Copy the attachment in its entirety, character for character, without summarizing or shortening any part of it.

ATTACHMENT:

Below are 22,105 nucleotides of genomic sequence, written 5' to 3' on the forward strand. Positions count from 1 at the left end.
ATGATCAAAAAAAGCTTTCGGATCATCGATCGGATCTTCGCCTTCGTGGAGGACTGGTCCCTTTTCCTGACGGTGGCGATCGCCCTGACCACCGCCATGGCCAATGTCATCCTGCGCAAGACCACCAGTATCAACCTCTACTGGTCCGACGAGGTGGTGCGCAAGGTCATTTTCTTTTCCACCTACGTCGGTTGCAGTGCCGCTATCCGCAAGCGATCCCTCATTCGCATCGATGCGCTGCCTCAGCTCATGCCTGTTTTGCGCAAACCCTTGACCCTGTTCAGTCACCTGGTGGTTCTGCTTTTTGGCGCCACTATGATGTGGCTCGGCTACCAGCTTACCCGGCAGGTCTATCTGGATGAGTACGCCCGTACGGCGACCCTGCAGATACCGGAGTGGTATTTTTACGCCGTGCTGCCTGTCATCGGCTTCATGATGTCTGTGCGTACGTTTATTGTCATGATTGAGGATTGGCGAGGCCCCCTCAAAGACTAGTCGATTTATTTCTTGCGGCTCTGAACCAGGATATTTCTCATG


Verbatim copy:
Below are 22,105 nucleotides of genomic sequence, written 5' to 3' on the forward strand. Positions count from 1 at the left end.
ATGATCAAAAAAAGCTTTCGGATCATCGATCGGATCTTCGCCTTCGTGGAGGACTGGTCCCTTTTCCTGACGGTGGCGATCGCCCTGACCACCGCCATGGCCAATGTCATCCTGCGCAAGACCACCAGTATCAACCTCTACTGGTCCGACGAGGTGGTGCGCAAGGTCATTTTCTTTTCCACCTACGTCGGTTGCAGTGCCGCTATCCGCAAGCGATCCCTCATTCGCATCGATGCGCTGCCTCAGCTCATGCCTGTTTTGCGCAAACCCTTGACCCTGTTCAGTCACCTGGTGGTTCTGCTTTTTGGCGCCACTATGATGTGGCTCGGCTACCAGCTTACCCGGCAGGTCTATCTGGATGAGTACGCCCGTACGGCGACCCTGCAGATACCGGAGTGGTATTTTTACGCCGTGCTGCCTGTCATCGGCTTCATGATGTCTGTGCGTACGTTTATTGTCATGATTGAGGATTGGCGAGGCCCCCTCAAAGACTAGTCGATTTATTTCTTGCGGCTCTGAACCAGGATATTTCTCATG